Emirates in Afghani cargo flights
Emirates Airline has begun dedicated cargo services to Bagram Air Base in Afghanistan, the airfield run by the US Army, the Dubai carrier said yesterday.
The service signals the entry of Emirates, the Middle East's largest freighter airline, into the lucrative air cargo market for the US military and reconstruction effort - one of the largest sources of demand for the region.
In September, the airline began a weekly flight into Bagram using a Boeing 747-400 freighter on behalf of Coyne Airways, a major sub-contractor to the US military.
"Emirates and Coyne Airways have entered into a capacity purchase agreement, and this flight into Bagram is operated on behalf of Coyne," according to a statement released by Coyne.
"It is important to note that Coyne controls the capacity of the flight on the Dubai-to-Bagram sector."
An Emirates spokesman said it was not using its own aircraft for the services.
"We charter aircraft to a customer that carries cargo to Bagram," the spokesman said. "Our customer is not the US military."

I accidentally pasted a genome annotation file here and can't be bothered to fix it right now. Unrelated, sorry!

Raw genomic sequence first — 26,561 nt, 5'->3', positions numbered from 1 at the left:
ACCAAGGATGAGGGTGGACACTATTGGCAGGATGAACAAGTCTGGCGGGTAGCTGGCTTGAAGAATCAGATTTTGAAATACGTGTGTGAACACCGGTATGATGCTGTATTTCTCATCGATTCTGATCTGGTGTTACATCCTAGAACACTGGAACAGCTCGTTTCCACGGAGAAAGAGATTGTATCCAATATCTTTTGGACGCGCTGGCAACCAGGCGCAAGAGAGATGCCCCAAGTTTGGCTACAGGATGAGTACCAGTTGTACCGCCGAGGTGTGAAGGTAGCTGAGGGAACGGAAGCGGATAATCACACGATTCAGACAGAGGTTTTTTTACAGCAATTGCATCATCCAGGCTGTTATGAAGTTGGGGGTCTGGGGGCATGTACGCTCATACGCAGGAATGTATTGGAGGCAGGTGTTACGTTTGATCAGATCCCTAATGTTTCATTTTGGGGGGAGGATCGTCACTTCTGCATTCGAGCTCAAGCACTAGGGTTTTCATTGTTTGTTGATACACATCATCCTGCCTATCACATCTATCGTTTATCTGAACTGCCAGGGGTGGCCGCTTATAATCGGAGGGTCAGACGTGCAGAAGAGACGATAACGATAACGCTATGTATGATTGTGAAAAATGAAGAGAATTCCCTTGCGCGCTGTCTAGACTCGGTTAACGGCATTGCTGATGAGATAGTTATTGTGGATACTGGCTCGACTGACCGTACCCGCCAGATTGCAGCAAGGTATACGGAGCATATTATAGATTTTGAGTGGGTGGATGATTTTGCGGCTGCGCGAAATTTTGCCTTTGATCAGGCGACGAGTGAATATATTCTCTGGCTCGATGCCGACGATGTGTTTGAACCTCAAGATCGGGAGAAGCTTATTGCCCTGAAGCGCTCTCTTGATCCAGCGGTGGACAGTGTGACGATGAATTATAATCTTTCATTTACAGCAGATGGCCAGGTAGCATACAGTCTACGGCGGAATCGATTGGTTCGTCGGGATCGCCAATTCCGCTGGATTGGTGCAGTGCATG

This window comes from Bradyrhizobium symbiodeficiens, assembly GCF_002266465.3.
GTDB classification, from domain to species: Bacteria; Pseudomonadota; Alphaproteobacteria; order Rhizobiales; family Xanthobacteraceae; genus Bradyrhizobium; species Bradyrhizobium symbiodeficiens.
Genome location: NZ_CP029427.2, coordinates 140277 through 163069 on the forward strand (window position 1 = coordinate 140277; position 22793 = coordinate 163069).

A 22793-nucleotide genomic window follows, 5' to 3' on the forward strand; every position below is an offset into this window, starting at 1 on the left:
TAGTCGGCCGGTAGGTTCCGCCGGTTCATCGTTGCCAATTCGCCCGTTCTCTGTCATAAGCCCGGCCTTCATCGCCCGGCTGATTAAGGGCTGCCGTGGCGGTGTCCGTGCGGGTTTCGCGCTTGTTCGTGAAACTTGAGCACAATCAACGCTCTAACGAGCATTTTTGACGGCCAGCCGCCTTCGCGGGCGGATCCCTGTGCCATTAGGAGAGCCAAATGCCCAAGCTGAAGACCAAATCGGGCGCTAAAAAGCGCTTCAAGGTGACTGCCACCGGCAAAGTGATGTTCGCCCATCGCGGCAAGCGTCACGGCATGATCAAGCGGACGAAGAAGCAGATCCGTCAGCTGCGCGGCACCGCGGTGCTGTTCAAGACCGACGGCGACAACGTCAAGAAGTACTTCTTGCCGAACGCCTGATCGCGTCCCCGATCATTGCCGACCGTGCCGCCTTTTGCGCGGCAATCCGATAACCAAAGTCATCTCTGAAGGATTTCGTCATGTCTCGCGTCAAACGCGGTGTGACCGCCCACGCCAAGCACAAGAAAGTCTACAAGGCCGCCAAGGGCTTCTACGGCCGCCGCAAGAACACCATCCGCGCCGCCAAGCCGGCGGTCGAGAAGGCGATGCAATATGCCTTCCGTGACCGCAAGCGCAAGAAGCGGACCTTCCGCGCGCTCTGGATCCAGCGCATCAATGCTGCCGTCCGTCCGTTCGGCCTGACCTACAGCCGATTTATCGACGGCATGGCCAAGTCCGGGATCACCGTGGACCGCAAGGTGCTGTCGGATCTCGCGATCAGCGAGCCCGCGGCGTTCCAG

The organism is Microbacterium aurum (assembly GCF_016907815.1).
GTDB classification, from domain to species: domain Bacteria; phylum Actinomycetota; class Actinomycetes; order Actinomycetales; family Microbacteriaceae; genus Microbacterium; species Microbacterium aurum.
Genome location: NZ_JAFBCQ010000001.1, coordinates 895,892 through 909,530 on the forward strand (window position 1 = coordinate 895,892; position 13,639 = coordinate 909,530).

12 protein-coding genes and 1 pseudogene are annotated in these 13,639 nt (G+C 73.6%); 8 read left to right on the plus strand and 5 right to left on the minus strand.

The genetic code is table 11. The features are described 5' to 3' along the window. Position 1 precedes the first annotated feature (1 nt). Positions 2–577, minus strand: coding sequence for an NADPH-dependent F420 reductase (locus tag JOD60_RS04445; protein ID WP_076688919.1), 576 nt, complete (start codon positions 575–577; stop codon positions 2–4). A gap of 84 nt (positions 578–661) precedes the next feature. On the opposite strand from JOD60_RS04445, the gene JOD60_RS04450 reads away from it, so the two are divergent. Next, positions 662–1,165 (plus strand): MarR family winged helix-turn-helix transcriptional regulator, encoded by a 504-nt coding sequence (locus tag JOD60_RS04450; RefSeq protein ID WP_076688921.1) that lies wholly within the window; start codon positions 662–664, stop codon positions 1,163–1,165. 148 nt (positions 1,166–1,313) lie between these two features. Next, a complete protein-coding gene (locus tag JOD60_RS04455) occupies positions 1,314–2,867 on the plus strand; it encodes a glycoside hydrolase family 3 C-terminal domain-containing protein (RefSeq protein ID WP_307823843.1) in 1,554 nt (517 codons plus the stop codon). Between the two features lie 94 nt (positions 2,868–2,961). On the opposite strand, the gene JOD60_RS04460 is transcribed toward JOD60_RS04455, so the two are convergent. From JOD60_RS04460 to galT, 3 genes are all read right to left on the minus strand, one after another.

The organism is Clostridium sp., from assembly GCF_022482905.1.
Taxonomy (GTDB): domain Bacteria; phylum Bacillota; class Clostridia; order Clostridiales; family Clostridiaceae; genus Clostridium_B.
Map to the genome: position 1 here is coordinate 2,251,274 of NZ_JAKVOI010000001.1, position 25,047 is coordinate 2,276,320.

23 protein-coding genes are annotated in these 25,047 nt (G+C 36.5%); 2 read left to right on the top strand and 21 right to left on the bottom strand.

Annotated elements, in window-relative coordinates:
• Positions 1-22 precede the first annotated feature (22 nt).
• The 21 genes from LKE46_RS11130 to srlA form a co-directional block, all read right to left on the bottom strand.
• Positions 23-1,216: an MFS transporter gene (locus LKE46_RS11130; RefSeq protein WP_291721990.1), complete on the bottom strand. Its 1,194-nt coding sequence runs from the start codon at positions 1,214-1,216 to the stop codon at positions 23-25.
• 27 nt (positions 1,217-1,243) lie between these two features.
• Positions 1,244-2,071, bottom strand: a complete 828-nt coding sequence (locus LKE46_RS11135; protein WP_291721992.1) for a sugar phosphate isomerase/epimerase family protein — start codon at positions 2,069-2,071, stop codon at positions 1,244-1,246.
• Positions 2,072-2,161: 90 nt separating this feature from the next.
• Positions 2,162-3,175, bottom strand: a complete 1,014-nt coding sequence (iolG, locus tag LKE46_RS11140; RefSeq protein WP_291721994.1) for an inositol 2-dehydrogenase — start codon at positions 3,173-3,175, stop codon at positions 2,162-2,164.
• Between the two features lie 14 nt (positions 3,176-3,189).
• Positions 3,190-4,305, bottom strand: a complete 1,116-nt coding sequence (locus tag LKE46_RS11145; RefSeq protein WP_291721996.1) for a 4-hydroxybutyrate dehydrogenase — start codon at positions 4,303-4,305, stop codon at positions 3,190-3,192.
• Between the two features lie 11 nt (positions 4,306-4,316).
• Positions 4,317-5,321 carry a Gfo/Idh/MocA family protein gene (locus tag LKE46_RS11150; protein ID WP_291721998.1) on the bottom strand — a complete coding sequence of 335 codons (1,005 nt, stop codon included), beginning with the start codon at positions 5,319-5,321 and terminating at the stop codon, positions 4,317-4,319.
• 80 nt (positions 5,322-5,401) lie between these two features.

The US military's presence in Afghanistan has created huge requirements for transporting material by land, air and sea into the land-locked country.
UAE-based Midex Airlines, a dedicated cargo airline, said it carries cargo to Afghanistan from the UAE and Bahrain daily, representing 60 per cent of its business for the MENA region.
Salim KP, the director of sales at Midex Airlines, said the business was one of the most lucrative for private air operators because of the rates and terms they were able to charge.
The participation from private industry mirrors the co-operation taking place between the US and UAE governments.
The UAE military has been in Afghanistan in a peacekeeping capacity since 2007. In addition, Dubai's main deepwater port in Jebel Ali is one of the most important international docking stations for the US Navy.
Analysts were quick to point out that Emirates was carrying "non-lethal" cargo such as food, medicine, clothing and equipment, and not arms.
"The UAE is very strict on allowing non-lethal aid only to be carried as cargo," said Theodore Karasik, the director for research and development at the Institute for Near East and Gulf Military Affairs in Dubai.
Mr Karasik noted that dozens of air operators had been banned from flying in and out of the UAE because of violations to this rule.
Emirates SkyCargo operates a fleet of dedicated freighters including 747s, which can carry more than 100 tonnes of cargo.